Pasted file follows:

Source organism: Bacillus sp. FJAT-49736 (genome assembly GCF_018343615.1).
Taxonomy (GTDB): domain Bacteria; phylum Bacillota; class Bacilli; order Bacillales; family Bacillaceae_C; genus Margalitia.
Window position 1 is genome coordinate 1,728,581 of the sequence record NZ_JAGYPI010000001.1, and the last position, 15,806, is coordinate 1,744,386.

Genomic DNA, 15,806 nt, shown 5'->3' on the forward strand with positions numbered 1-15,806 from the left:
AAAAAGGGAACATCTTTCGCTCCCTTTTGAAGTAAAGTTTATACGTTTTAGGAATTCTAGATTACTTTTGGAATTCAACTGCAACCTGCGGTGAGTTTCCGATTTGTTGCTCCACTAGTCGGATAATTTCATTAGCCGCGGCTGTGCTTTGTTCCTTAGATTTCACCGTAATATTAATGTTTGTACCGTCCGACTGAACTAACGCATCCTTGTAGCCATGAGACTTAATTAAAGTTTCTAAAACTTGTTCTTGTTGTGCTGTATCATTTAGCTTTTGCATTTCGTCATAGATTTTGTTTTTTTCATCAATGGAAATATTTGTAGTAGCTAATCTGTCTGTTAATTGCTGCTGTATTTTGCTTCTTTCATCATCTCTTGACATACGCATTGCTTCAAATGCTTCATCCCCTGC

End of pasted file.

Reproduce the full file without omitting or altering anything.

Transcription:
Source organism: Bacillus sp. FJAT-49736 (genome assembly GCF_018343615.1).
Taxonomy (GTDB): domain Bacteria; phylum Bacillota; class Bacilli; order Bacillales; family Bacillaceae_C; genus Margalitia.
Window position 1 is genome coordinate 1,728,581 of the sequence record NZ_JAGYPI010000001.1, and the last position, 15,806, is coordinate 1,744,386.

Genomic DNA, 15,806 nt, shown 5'->3' on the forward strand with positions numbered 1-15,806 from the left:
AAAAAGGGAACATCTTTCGCTCCCTTTTGAAGTAAAGTTTATACGTTTTAGGAATTCTAGATTACTTTTGGAATTCAACTGCAACCTGCGGTGAGTTTCCGATTTGTTGCTCCACTAGTCGGATAATTTCATTAGCCGCGGCTGTGCTTTGTTCCTTAGATTTCACCGTAATATTAATGTTTGTACCGTCCGACTGAACTAACGCATCCTTGTAGCCATGAGACTTAATTAAAGTTTCTAAAACTTGTTCTTGTTGTGCTGTATCATTTAGCTTTTGCATTTCGTCATAGATTTTGTTTTTTTCATCAATGGAAATATTTGTAGTAGCTAATCTGTCTGTTAATTGCTGCTGTATTTTGCTTCTTTCATCATCTCTTGACATACGCATTGCTTCAAATGCTTCATCCCCTGC